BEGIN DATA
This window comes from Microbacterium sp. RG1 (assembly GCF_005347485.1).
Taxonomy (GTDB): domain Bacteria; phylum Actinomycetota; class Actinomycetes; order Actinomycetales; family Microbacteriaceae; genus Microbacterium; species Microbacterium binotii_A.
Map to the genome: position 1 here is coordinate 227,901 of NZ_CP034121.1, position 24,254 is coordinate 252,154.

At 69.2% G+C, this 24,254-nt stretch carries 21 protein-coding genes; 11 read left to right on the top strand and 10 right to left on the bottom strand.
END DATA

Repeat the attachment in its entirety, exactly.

This window comes from Microbacterium sp. RG1 (assembly GCF_005347485.1).
Taxonomy (GTDB): domain Bacteria; phylum Actinomycetota; class Actinomycetes; order Actinomycetales; family Microbacteriaceae; genus Microbacterium; species Microbacterium binotii_A.
Map to the genome: position 1 here is coordinate 227,901 of NZ_CP034121.1, position 24,254 is coordinate 252,154.

At 69.2% G+C, this 24,254-nt stretch carries 21 protein-coding genes; 11 read left to right on the top strand and 10 right to left on the bottom strand.